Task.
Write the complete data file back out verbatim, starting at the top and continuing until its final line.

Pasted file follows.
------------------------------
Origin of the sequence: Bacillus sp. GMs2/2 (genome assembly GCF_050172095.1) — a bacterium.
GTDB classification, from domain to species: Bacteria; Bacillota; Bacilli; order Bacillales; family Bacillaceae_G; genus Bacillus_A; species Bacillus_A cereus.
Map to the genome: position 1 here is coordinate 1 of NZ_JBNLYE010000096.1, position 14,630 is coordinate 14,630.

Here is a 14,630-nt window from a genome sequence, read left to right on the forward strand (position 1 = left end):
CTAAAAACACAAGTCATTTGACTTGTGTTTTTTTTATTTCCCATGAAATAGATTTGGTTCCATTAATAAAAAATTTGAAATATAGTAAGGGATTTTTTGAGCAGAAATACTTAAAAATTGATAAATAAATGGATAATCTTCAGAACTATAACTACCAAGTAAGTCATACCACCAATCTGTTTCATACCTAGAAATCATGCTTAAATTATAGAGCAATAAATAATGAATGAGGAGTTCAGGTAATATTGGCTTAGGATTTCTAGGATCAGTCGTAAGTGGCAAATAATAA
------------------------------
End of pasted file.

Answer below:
Origin of the sequence: Bacillus sp. GMs2/2 (genome assembly GCF_050172095.1) — a bacterium.
GTDB classification, from domain to species: Bacteria; Bacillota; Bacilli; order Bacillales; family Bacillaceae_G; genus Bacillus_A; species Bacillus_A cereus.
Map to the genome: position 1 here is coordinate 1 of NZ_JBNLYE010000096.1, position 14,630 is coordinate 14,630.

Here is a 14,630-nt window from a genome sequence, read left to right on the forward strand (position 1 = left end):
CTAAAAACACAAGTCATTTGACTTGTGTTTTTTTTATTTCCCATGAAATAGATTTGGTTCCATTAATAAAAAATTTGAAATATAGTAAGGGATTTTTTGAGCAGAAATACTTAAAAATTGATAAATAAATGGATAATCTTCAGAACTATAACTACCAAGTAAGTCATACCACCAATCTGTTTCATACCTAGAAATCATGCTTAAATTATAGAGCAATAAATAATGAATGAGGAGTTCAGGTAATATTGGCTTAGGATTTCTAGGATCAGTCGTAAGTGGCAAATAATAA